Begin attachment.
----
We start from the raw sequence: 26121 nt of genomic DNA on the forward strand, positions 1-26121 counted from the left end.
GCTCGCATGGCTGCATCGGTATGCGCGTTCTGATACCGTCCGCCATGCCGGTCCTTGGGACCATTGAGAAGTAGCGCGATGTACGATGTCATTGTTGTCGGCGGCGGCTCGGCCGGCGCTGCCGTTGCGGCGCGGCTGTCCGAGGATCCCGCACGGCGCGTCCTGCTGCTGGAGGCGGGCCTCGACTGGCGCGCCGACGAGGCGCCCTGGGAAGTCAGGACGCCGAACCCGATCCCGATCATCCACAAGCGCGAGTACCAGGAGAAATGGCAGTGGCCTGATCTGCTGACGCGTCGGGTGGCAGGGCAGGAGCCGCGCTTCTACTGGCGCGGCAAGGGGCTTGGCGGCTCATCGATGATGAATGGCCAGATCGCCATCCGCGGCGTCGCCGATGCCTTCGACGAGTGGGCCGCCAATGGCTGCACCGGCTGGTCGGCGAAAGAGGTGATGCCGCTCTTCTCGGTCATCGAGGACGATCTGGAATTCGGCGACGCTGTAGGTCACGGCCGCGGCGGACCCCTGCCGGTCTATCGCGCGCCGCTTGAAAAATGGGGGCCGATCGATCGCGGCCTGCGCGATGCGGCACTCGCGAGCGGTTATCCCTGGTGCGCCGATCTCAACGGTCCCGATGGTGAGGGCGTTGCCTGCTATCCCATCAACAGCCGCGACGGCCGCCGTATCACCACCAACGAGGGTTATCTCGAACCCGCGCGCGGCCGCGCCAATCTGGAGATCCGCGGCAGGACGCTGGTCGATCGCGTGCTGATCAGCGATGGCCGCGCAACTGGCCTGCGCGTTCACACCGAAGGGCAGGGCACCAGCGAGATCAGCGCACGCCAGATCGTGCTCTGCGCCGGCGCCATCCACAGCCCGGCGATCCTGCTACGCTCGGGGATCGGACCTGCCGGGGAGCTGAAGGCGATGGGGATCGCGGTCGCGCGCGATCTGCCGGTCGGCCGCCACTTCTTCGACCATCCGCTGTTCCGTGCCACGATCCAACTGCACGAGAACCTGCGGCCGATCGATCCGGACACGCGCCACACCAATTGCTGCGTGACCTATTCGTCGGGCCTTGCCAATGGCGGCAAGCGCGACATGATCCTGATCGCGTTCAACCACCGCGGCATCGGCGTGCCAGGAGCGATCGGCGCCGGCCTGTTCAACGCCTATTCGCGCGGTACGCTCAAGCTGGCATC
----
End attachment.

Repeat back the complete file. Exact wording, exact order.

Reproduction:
We start from the raw sequence: 26121 nt of genomic DNA on the forward strand, positions 1-26121 counted from the left end.
GCTCGCATGGCTGCATCGGTATGCGCGTTCTGATACCGTCCGCCATGCCGGTCCTTGGGACCATTGAGAAGTAGCGCGATGTACGATGTCATTGTTGTCGGCGGCGGCTCGGCCGGCGCTGCCGTTGCGGCGCGGCTGTCCGAGGATCCCGCACGGCGCGTCCTGCTGCTGGAGGCGGGCCTCGACTGGCGCGCCGACGAGGCGCCCTGGGAAGTCAGGACGCCGAACCCGATCCCGATCATCCACAAGCGCGAGTACCAGGAGAAATGGCAGTGGCCTGATCTGCTGACGCGTCGGGTGGCAGGGCAGGAGCCGCGCTTCTACTGGCGCGGCAAGGGGCTTGGCGGCTCATCGATGATGAATGGCCAGATCGCCATCCGCGGCGTCGCCGATGCCTTCGACGAGTGGGCCGCCAATGGCTGCACCGGCTGGTCGGCGAAAGAGGTGATGCCGCTCTTCTCGGTCATCGAGGACGATCTGGAATTCGGCGACGCTGTAGGTCACGGCCGCGGCGGACCCCTGCCGGTCTATCGCGCGCCGCTTGAAAAATGGGGGCCGATCGATCGCGGCCTGCGCGATGCGGCACTCGCGAGCGGTTATCCCTGGTGCGCCGATCTCAACGGTCCCGATGGTGAGGGCGTTGCCTGCTATCCCATCAACAGCCGCGACGGCCGCCGTATCACCACCAACGAGGGTTATCTCGAACCCGCGCGCGGCCGCGCCAATCTGGAGATCCGCGGCAGGACGCTGGTCGATCGCGTGCTGATCAGCGATGGCCGCGCAACTGGCCTGCGCGTTCACACCGAAGGGCAGGGCACCAGCGAGATCAGCGCACGCCAGATCGTGCTCTGCGCCGGCGCCATCCACAGCCCGGCGATCCTGCTACGCTCGGGGATCGGACCTGCCGGGGAGCTGAAGGCGATGGGGATCGCGGTCGCGCGCGATCTGCCGGTCGGCCGCCACTTCTTCGACCATCCGCTGTTCCGTGCCACGATCCAACTGCACGAGAACCTGCGGCCGATCGATCCGGACACGCGCCACACCAATTGCTGCGTGACCTATTCGTCGGGCCTTGCCAATGGCGGCAAGCGCGACATGATCCTGATCGCGTTCAACCACCGCGGCATCGGCGTGCCAGGAGCGATCGGCGCCGGCCTGTTCAACGCCTATTCGCGCGGTACGCTCAAGCTGGCATC